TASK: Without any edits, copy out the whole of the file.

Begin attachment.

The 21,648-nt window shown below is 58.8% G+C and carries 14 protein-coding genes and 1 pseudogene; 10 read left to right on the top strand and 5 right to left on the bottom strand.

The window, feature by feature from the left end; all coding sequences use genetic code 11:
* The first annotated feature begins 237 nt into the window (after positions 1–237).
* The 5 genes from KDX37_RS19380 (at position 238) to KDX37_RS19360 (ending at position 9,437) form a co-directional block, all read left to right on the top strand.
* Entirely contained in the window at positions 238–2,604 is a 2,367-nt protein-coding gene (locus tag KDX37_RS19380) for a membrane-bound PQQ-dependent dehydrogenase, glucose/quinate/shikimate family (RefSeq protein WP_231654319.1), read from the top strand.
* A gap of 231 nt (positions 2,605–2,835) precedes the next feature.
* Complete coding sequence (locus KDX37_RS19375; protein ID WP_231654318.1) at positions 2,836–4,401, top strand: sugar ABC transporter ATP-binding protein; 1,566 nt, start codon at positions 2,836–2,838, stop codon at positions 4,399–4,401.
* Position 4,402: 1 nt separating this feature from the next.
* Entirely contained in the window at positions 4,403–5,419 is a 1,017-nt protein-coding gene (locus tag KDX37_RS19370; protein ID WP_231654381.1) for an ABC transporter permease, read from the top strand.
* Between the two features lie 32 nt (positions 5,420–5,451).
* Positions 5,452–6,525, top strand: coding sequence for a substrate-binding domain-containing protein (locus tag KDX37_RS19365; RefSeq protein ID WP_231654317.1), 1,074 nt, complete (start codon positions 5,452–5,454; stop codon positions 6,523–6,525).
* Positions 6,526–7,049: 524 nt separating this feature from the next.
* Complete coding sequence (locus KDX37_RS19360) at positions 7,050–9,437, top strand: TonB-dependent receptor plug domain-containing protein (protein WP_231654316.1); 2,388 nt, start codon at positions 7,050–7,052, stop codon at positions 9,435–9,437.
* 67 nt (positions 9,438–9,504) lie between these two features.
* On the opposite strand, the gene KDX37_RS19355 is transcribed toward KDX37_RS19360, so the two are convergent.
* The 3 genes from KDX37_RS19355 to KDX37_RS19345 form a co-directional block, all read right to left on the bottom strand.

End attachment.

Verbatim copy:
The 21,648-nt window shown below is 58.8% G+C and carries 14 protein-coding genes and 1 pseudogene; 10 read left to right on the top strand and 5 right to left on the bottom strand.

The window, feature by feature from the left end; all coding sequences use genetic code 11:
* The first annotated feature begins 237 nt into the window (after positions 1–237).
* The 5 genes from KDX37_RS19380 (at position 238) to KDX37_RS19360 (ending at position 9,437) form a co-directional block, all read left to right on the top strand.
* Entirely contained in the window at positions 238–2,604 is a 2,367-nt protein-coding gene (locus tag KDX37_RS19380) for a membrane-bound PQQ-dependent dehydrogenase, glucose/quinate/shikimate family (RefSeq protein WP_231654319.1), read from the top strand.
* A gap of 231 nt (positions 2,605–2,835) precedes the next feature.
* Complete coding sequence (locus KDX37_RS19375; protein ID WP_231654318.1) at positions 2,836–4,401, top strand: sugar ABC transporter ATP-binding protein; 1,566 nt, start codon at positions 2,836–2,838, stop codon at positions 4,399–4,401.
* Position 4,402: 1 nt separating this feature from the next.
* Entirely contained in the window at positions 4,403–5,419 is a 1,017-nt protein-coding gene (locus tag KDX37_RS19370; protein ID WP_231654381.1) for an ABC transporter permease, read from the top strand.
* Between the two features lie 32 nt (positions 5,420–5,451).
* Positions 5,452–6,525, top strand: coding sequence for a substrate-binding domain-containing protein (locus tag KDX37_RS19365; RefSeq protein ID WP_231654317.1), 1,074 nt, complete (start codon positions 5,452–5,454; stop codon positions 6,523–6,525).
* Positions 6,526–7,049: 524 nt separating this feature from the next.
* Complete coding sequence (locus KDX37_RS19360) at positions 7,050–9,437, top strand: TonB-dependent receptor plug domain-containing protein (protein WP_231654316.1); 2,388 nt, start codon at positions 7,050–7,052, stop codon at positions 9,435–9,437.
* 67 nt (positions 9,438–9,504) lie between these two features.
* On the opposite strand, the gene KDX37_RS19355 is transcribed toward KDX37_RS19360, so the two are convergent.
* The 3 genes from KDX37_RS19355 to KDX37_RS19345 form a co-directional block, all read right to left on the bottom strand.